The delimitation commission has increased the number of Assembly seats to seven – six in Jammu (now 43 seats) and one in Kashmir (now 47). Previously, there were 37 seats for Jammu and 46 for Kashmir. The Commission has also made major changes in the structure of the existing Assembly seats to ensure the victory of BJP candidates in the forthcoming so-called elections and to ensure a majority for Hindu representatives in the Jammu and Kashmir Assembly.

When the delimitation basis is the 2011 census, the changes mean that 44% of the population (Jammu) will vote for 48% of the seats, while 56% of Kashmiris will vote for the remaining 52%. In the previous setup, Kashmir with 56 percent population had 55.4 percent seats and Jammu with 43.8 percent had 44.5 percent seats. Four of Jammu’s six new seats have a Hindu-majority population. Of the two new seats in the Chenab region, Doda and Kisthwar are in the Muslim minority in the Pedder seat. In Kashmir, a new seat is in Kupwara, the stronghold of the People’s Conference, which is seen as close to the BJP.

Read more: Clashes in Indian Illegally Occupied Jammu and Kashmir after death of minority Hindu

The agenda of the Bharatiya Janata Party, led by Modi and Amit Shah, is to install a government in Jammu & Kashmir, for the first time, with a Hindu Chief Minister along with a Hindu majority.

And, this is the model which Israel has already adopted in Palestine

Since the abolition of 35A, non-Kashmiri people have been settled in Kashmir and domiciles are being issued to them to bring illegal demographic changes in Kashmir in favor of the Hindu community.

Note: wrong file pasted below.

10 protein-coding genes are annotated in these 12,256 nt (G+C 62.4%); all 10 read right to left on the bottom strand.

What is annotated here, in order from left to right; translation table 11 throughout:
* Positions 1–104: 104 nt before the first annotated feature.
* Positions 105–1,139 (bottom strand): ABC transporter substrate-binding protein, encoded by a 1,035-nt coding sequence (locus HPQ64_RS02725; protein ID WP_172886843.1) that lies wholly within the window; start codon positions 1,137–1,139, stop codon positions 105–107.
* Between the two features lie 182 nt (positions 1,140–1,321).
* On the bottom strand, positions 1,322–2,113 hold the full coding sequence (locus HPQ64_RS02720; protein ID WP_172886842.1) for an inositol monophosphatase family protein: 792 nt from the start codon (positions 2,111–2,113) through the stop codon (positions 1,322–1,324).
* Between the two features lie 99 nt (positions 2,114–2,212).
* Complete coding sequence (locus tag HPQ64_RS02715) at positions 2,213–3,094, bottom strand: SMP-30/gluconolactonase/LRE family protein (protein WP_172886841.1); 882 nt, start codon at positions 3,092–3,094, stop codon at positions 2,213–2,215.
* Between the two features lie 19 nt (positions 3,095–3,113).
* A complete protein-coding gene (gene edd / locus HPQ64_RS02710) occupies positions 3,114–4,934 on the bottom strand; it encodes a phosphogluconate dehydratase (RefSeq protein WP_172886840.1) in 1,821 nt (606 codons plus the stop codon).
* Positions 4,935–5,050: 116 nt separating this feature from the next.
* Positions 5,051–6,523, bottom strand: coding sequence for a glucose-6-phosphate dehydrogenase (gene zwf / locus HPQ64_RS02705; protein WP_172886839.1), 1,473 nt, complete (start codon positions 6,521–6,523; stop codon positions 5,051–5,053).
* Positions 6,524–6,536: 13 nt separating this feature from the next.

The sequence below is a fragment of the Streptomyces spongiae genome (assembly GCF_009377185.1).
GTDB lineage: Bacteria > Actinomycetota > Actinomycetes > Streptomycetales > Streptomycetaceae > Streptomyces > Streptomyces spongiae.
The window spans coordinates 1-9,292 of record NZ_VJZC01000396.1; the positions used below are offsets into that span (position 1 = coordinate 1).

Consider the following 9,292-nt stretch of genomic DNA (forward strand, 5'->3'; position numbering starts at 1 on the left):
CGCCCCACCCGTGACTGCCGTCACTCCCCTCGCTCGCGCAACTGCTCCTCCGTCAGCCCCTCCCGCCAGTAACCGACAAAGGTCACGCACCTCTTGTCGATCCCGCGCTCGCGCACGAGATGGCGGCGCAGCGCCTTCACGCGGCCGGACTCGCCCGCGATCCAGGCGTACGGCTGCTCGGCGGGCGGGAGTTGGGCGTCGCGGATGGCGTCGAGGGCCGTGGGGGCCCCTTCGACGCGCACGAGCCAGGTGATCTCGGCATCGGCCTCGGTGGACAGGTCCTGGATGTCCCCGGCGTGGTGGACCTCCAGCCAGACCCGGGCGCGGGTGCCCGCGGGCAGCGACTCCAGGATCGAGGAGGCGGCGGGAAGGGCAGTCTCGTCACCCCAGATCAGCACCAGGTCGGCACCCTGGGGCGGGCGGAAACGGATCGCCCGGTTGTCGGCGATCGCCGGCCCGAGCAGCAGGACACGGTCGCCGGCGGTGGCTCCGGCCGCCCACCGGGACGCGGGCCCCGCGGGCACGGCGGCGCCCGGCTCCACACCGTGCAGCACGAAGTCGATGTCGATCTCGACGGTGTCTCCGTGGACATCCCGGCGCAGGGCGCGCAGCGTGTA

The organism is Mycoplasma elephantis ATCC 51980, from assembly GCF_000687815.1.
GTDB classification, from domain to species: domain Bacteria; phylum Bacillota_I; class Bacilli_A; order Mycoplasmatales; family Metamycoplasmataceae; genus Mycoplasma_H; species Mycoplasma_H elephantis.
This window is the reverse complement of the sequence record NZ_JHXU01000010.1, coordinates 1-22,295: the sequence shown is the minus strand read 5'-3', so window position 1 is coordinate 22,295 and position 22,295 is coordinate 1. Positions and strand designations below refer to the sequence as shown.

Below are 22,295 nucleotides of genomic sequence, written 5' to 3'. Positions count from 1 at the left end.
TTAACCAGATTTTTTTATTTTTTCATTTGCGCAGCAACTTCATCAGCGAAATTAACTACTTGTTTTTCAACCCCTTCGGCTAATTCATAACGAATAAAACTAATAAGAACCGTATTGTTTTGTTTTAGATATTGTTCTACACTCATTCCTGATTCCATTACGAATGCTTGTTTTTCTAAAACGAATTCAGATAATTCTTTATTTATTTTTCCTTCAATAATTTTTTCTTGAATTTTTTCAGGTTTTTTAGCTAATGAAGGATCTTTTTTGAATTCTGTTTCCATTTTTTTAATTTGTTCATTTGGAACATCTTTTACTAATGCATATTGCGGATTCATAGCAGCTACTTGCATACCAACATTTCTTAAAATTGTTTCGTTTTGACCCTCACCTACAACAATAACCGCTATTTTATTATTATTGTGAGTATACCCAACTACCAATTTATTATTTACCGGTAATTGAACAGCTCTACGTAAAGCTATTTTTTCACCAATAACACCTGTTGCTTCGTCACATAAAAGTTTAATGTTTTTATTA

The Kashmiri political leadership has opposed this new report on delimitation because the delimitation of constituencies in India is scheduled to take place in 2026, while the recent delimitation of constituencies in Kashmir alone is in itself a question mark that displays the ulterior designs of the Modi government.

Indian Illegally Occupied Jammu and Kashmir (IIOJK) is a contentious issue between Pakistan and India that has been recognized by India as a contentious issue at the international forum including the United Nations. The “Lahore Peace Agreement” signed by India and Pakistan in February 1999, including the Simla Agreement of 1972, recognizes Jammu and Kashmir as a dispute. Since then, the Jammu and Kashmir dispute has topped the list of eight-point agendas in various rounds of talks under the “Composite Dialogue” between the two countries.

Read more: Remapping political structure in Indian Occupied Jammu & Kashmir

The move by the Indian government is aimed at forcing Kashmiri Muslims to acknowledge India’s illegal occupation of Kashmir by force, followed by negotiations with Pakistan based on “ground realities” so that India can assert its sovereignty over the state of Jammu & Kashmir. Peaceful and lasting relations between Pakistan and India can only be possible if a solution to the Kashmir issue, acceptable to all stakeholders, including the Kashmiris, can be found.

Dr. Tahir Ashraf holds a Ph.D. in International Relations from the University of Malaya, Kuala Lumpur, and extensively writes on global issues. He is affiliated with the Department of International Relations, Bahauddin Zakariya University, Multan. and can be contacted at tahirmian1@bzu.edu.pk.  

The views expressed in this article are the author’s own and do not necessarily reflect the editorial policy of Global Village Space.